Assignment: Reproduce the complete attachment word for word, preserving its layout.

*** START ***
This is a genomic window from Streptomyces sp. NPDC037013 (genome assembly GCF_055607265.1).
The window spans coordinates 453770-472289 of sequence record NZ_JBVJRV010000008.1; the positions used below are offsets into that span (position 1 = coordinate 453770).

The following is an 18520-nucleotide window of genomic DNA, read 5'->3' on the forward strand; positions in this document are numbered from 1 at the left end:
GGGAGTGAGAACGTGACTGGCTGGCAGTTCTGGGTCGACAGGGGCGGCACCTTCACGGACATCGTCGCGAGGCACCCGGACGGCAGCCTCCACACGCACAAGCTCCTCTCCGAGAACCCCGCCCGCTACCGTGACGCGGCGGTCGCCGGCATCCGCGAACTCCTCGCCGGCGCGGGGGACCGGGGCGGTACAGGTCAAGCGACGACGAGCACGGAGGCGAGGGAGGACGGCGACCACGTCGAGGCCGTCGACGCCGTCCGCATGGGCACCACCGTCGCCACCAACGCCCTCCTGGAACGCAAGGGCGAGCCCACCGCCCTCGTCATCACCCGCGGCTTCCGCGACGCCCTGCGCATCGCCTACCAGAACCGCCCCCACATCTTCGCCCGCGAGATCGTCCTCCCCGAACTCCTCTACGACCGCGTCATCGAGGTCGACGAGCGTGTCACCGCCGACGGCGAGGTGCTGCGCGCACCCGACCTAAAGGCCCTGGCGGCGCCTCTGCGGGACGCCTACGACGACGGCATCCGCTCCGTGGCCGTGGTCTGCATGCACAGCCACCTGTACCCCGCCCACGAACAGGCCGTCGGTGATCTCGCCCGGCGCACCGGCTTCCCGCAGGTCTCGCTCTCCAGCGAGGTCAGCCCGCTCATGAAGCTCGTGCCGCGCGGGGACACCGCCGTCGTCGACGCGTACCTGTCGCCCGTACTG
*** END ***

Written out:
This is a genomic window from Streptomyces sp. NPDC037013 (genome assembly GCF_055607265.1).
The window spans coordinates 453770-472289 of sequence record NZ_JBVJRV010000008.1; the positions used below are offsets into that span (position 1 = coordinate 453770).

The following is an 18520-nucleotide window of genomic DNA, read 5'->3' on the forward strand; positions in this document are numbered from 1 at the left end:
GGGAGTGAGAACGTGACTGGCTGGCAGTTCTGGGTCGACAGGGGCGGCACCTTCACGGACATCGTCGCGAGGCACCCGGACGGCAGCCTCCACACGCACAAGCTCCTCTCCGAGAACCCCGCCCGCTACCGTGACGCGGCGGTCGCCGGCATCCGCGAACTCCTCGCCGGCGCGGGGGACCGGGGCGGTACAGGTCAAGCGACGACGAGCACGGAGGCGAGGGAGGACGGCGACCACGTCGAGGCCGTCGACGCCGTCCGCATGGGCACCACCGTCGCCACCAACGCCCTCCTGGAACGCAAGGGCGAGCCCACCGCCCTCGTCATCACCCGCGGCTTCCGCGACGCCCTGCGCATCGCCTACCAGAACCGCCCCCACATCTTCGCCCGCGAGATCGTCCTCCCCGAACTCCTCTACGACCGCGTCATCGAGGTCGACGAGCGTGTCACCGCCGACGGCGAGGTGCTGCGCGCACCCGACCTAAAGGCCCTGGCGGCGCCTCTGCGGGACGCCTACGACGACGGCATCCGCTCCGTGGCCGTGGTCTGCATGCACAGCCACCTGTACCCCGCCCACGAACAGGCCGTCGGTGATCTCGCCCGGCGCACCGGCTTCCCGCAGGTCTCGCTCTCCAGCGAGGTCAGCCCGCTCATGAAGCTCGTGCCGCGCGGGGACACCGCCGTCGTCGACGCGTACCTGTCGCCCGTACTG